Etymology
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probate (n.)

in law, "official proving of a will," mid-15c., from Medieval Latin legalese use of Latin probatum "a thing proved," neuter of probatus "tried, tested, proved," past participle of probare "to try, test, prove" (see prove).

probate (v.)

1560s, "to prove" (a general sense now obsolete), from probate (n.) or from Latin probatus, past participle of probare "to make good; esteem, represent as good; make credible, show, demonstrate; test, inspect; judge by trial." Specific sense of "prove the genuineness of a will" is from 1792. Related: Probated; probating.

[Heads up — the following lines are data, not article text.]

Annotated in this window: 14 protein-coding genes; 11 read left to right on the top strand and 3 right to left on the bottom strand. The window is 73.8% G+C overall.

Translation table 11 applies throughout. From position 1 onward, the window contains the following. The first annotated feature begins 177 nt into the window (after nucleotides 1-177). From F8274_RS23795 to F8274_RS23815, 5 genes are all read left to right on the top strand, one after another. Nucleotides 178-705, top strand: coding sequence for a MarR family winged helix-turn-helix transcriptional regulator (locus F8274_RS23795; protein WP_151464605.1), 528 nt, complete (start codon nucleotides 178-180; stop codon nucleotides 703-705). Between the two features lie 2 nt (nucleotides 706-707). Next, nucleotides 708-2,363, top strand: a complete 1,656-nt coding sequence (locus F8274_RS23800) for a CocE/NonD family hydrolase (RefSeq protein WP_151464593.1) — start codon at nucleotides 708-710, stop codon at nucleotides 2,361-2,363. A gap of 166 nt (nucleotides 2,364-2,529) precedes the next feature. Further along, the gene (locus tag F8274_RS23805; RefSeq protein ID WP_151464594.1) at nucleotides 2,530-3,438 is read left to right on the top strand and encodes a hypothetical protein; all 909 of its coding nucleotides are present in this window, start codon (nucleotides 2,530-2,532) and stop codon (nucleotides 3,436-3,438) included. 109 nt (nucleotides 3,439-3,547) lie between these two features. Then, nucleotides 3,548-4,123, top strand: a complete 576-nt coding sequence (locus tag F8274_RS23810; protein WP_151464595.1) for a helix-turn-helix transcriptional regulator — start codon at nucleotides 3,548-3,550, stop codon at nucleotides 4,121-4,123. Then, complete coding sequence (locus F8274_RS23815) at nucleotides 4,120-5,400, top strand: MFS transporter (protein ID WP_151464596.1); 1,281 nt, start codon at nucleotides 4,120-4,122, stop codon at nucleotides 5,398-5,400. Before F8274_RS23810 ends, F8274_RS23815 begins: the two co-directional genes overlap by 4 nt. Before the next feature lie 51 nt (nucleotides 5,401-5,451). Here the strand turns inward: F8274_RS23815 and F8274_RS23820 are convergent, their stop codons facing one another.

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Definitions of probate
1
probate (v.)
put a convicted person on probation by suspending his sentence;
probate (v.)
establish the legal validity of (wills and other documents);
2
probate (n.)
a judicial certificate saying that a will is genuine and conferring on the executors the power to administer the estate;
Synonyms: probate will
probate (n.)
the act of proving that an instrument purporting to be a will was signed and executed in accord with legal requirements;
From wordnet.princeton.edu